Software Development with Linux

Book Review: Code Complete

MON, 23 DEC 2013

I just finished reading Code Complete: A Practical Handbook of Software Construction, Second Edition by Steve McConnell. You are probably already familiar with that book; it is a "recent" classic.

For those who have not read it yet (like myself a couple of months ago), I'd like to say that this book is up to its reputation. It is really a complete book. I can't think of a topic that should have been discussed in it that was not. It does not have endless details about each topic, that is true, but it still gets into more deep than many books that try to cover all the aspects of software development.

I think the best way to see this is as a great first step into many topics related to software development. You can skim through chapters when they covers things you already know very well, or read carefully chapters when you do not have as much knowledge about the question analyzed. For new software developers, they should probably read it front to back.

But whatever your level of experience is, you will certainly find some new things to learn from it. Maybe you will found that this amount does not worth the price of the book, but in that case, you surely know some people new to this field, so give them the book!


Compilation as a test

MON, 16 DEC 2013

A recent discussion in the Agile and Lean Software Development group on LinkedIn started with the question, Do we loose agility with a long build time?

While most of the discussion was around the pros and cons of using language that don't have to be compiled or why people do not want to put the time it takes to improve their existing build system, I think one thing overlooked was : why do people consider compilation as anything but a special test case?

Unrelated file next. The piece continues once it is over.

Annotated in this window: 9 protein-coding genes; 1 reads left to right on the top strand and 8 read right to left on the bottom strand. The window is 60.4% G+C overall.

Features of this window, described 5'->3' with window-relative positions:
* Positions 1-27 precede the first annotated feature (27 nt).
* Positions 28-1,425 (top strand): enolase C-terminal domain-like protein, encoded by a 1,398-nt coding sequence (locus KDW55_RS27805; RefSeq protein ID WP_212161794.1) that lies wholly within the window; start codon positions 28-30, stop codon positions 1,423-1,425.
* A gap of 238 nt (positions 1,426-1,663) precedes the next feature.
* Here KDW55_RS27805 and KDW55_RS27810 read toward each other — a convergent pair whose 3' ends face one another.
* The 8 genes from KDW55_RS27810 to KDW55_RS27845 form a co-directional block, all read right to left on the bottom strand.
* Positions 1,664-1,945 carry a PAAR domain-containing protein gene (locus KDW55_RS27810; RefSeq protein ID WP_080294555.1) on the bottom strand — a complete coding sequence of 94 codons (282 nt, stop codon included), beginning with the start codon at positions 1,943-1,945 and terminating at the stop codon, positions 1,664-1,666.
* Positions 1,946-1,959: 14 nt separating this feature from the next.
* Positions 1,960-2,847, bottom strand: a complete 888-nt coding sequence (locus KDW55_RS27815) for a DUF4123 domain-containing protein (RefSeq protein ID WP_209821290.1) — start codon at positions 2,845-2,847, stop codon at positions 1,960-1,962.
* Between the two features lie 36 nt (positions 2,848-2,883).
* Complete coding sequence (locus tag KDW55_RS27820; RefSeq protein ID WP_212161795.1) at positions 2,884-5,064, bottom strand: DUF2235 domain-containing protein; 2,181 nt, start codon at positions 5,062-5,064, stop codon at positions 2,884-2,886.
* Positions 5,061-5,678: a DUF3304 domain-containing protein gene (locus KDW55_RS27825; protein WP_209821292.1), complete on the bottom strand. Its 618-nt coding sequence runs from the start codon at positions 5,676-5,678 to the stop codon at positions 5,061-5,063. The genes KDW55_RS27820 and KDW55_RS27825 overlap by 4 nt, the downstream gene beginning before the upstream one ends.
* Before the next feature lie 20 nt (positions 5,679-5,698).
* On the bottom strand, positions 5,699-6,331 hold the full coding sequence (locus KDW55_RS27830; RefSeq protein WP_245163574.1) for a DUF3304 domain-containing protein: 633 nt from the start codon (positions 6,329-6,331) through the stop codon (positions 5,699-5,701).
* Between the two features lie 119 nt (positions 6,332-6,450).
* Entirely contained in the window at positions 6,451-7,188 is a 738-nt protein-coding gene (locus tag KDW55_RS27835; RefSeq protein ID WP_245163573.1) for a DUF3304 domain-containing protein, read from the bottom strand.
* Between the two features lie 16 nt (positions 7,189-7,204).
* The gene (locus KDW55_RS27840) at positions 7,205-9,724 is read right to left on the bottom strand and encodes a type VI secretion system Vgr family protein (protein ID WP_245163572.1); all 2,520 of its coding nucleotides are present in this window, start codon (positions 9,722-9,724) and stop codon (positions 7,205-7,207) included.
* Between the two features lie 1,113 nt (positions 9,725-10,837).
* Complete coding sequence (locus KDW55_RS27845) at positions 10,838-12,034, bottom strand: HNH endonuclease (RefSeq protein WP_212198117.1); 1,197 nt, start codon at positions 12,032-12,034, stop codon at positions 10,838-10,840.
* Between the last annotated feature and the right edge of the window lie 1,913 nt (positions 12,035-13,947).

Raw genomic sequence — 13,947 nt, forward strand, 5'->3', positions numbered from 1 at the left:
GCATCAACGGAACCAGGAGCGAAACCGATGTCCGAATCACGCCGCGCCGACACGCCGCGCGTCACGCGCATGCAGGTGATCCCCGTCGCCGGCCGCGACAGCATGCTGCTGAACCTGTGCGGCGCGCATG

If you consider that compilation and building steps are actually (mandatory) tests, then all the usual thinking you have about test length apply. Do you have a single big test that test everything each time you change a single line of code? Obviously no. Do you think it is valuable to cut tests into smaller pieces and execute only those that apply to a change instead of the whole lot every time? I do and you probably think the same.

In that case, why are you allowing to have a big compile time every time you change a single line of code? All the build systems (that I know of, that is) allow for good dependencies tracking and conditional compilation, so the tools are already available. So if the compile and build time is too long for your software development method, attack that like a big test you have to run and chunk it into acceptable pieces. This have been done for many years now already, so take the couple of hours you need to learn your build environment and compilation tools, and do it the right way.


Book Review : Version Control by Example

MON, 13 MAY 2013

I have read Version Control by Example from Eric Sink a couple of months ago, but let's talk about DataBallet first.

I am happy to have finally moved to DataBallet's NEWS engine for this blog. The main issue was that I needed to migrate all the previous (around 200) posts from flat HTML files to templates and database content. I guess the reason why it took so long to do so was that it wasn't something particularly interesting to do... But at last, this is now done so I will now be ready to share thoughts and other things here. So let's move to the book review.

Published in 2011, the book discuss version control tools, more particularly distributed version control tools. On interesting point of the book is that it does a great comparison of centralized version control tools and distributed version control ones. The same function is described for both, so you can easily see where the differences are, what benefits you get from each, etc.